The best kind of prophesies to make are the self-fulfilling kind – they have most chance of being right.
So it is with banks competing to make the most bullish forecasts for housing prices – the forecasts themselves are helping to drive prices higher.
The banks making the predictions also are more aware than anyone what sort of deposits are sitting in customers’ accounts, how much easier they have made it to borrow more, and that lending standards are about to be further loosened.
When your bank tells you housing prices will rise by 20 per cent over the next two years (as Westpac did last month while you have money sitting in the bank earning two-fifths of stuff-all and said bank will be absolutely delighted to lend you a larger sum without looking as closely at your spending history as they had been, well, what’s that real estate agent’s number?
The banks themselves have been kissed on the backside by a rainbow, having made much bigger provisions for bad debts last year than it turned out they needed.
They have turned the economic corner with spare cash, nothing happening in the way of business lending, and the Reserve Bank inviting them to take as much as they can carry out of its Martin Place vault and throwing in an official blessing for a housing price boom.
Thus executive bonuses this year will come from pushing as many residential mortgages out the door as possible. Come and get it.
Too bad that the short-term boom contains the seeds of significant trouble down the track. I’ll come back to that.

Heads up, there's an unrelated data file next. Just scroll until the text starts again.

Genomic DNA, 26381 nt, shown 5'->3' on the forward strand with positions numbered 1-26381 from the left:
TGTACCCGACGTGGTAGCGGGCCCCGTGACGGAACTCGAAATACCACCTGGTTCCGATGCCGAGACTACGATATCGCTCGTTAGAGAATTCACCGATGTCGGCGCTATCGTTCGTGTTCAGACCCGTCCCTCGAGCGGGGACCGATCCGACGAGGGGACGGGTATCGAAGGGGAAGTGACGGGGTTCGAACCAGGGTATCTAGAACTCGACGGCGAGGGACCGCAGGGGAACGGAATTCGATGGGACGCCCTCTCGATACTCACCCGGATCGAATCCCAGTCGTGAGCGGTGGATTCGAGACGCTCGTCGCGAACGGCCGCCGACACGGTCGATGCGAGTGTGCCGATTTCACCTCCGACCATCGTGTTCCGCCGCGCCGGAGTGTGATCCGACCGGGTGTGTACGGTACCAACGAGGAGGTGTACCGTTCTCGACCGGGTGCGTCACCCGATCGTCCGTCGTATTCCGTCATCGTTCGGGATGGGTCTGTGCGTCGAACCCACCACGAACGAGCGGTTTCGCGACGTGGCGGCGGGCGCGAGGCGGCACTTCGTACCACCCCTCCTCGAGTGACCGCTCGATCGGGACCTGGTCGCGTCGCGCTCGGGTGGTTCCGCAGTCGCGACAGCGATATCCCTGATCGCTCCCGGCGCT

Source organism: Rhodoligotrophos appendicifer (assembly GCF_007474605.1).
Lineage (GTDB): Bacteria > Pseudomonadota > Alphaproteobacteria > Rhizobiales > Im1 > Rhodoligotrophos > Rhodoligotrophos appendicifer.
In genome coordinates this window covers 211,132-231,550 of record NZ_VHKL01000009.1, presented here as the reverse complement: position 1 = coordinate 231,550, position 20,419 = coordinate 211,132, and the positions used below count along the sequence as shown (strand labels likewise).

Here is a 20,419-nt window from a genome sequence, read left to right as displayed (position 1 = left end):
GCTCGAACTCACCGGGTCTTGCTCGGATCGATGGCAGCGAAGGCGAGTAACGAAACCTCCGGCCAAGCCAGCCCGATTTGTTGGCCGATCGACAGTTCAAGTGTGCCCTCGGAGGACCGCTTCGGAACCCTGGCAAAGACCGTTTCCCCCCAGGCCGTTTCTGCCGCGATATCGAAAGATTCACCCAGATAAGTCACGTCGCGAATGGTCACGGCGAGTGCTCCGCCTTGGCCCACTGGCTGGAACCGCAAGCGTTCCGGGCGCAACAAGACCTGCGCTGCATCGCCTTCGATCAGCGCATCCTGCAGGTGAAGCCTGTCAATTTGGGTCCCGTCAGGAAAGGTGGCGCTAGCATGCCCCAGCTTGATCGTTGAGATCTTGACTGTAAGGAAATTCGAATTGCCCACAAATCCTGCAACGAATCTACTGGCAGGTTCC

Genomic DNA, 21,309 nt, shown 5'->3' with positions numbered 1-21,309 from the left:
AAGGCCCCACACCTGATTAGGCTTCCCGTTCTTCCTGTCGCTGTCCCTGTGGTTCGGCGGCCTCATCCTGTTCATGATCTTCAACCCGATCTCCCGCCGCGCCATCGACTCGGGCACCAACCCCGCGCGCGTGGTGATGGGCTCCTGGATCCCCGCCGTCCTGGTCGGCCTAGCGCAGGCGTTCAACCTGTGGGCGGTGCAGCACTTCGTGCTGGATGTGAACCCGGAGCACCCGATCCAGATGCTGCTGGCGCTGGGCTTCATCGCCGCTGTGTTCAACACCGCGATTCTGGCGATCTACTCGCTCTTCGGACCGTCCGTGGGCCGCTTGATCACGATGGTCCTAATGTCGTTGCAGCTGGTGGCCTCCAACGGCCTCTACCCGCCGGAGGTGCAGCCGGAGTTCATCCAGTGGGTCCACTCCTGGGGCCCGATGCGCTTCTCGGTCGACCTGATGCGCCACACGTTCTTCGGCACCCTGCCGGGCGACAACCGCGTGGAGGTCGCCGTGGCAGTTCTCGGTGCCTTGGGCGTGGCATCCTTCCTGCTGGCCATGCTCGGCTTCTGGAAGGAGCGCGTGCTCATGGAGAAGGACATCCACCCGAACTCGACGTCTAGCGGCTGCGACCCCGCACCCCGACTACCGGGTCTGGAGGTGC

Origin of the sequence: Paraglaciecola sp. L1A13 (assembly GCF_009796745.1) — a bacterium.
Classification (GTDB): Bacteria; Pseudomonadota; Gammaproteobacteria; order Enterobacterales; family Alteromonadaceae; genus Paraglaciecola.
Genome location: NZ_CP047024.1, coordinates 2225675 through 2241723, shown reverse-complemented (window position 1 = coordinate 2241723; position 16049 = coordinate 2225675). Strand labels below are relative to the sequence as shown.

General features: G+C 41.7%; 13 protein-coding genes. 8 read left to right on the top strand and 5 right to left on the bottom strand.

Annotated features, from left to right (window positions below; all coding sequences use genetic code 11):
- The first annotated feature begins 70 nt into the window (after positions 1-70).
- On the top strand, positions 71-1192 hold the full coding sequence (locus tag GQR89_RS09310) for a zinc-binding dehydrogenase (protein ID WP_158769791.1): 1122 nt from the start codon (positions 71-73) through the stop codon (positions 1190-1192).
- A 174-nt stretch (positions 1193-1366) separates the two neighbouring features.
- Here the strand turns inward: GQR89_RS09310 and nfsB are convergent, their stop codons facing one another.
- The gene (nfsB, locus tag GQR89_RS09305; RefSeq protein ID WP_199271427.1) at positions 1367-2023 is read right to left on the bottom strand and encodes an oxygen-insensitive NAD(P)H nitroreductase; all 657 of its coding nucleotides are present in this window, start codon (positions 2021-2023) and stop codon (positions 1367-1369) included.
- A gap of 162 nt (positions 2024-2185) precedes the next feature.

First though, the feedback from mortgage brokers is that money is indeed flowing much more freely – and that’s ahead of the government’s plan to further water down responsible lending rules at the end of this month. (I’m probably in the minority of commentators who think individuals have the right to take a lending risk, but there’s extra danger during a lending frenzy.)
Property consultant and commentator Michael Matusik’s latest newsletter reports a conversation with an anonymous mortgage broker who fingered contributing factors including the impact of banks reducing their hurdle rate for loans, reversing the greater caution they adopted last year as the pandemic unfolded, and changing their attitude to including superannuation withdrawals as part of “savings”.
The super withdrawals that were supposed to be for alleviating hardship can now be used as part of a deposit “with some low-level caveats”. Tim “Franking Credits” Wilson must be delighted with that contribution to higher prices.
According to the anonymous broker, the move last year to lower the interest rate used for assessing a loan’s serviceability means “a household’s income needs now to only be $70,000 per annum compared with $110,000 to afford a $450,000 house”.
I put the allegations to Loan Base principle mortgage broker Chris Gillis. He disagreed with some of the detail but backed the thrust as lenders have been unwinding conservative policies adopted as the pandemic hit.
“Some lenders stopped lending to people working in certain industries – tourism, aviation, hospitality – and some stopped lending to people who had applied for COVID-19 government assistance such as JobKeeper,” Mr Gillis said.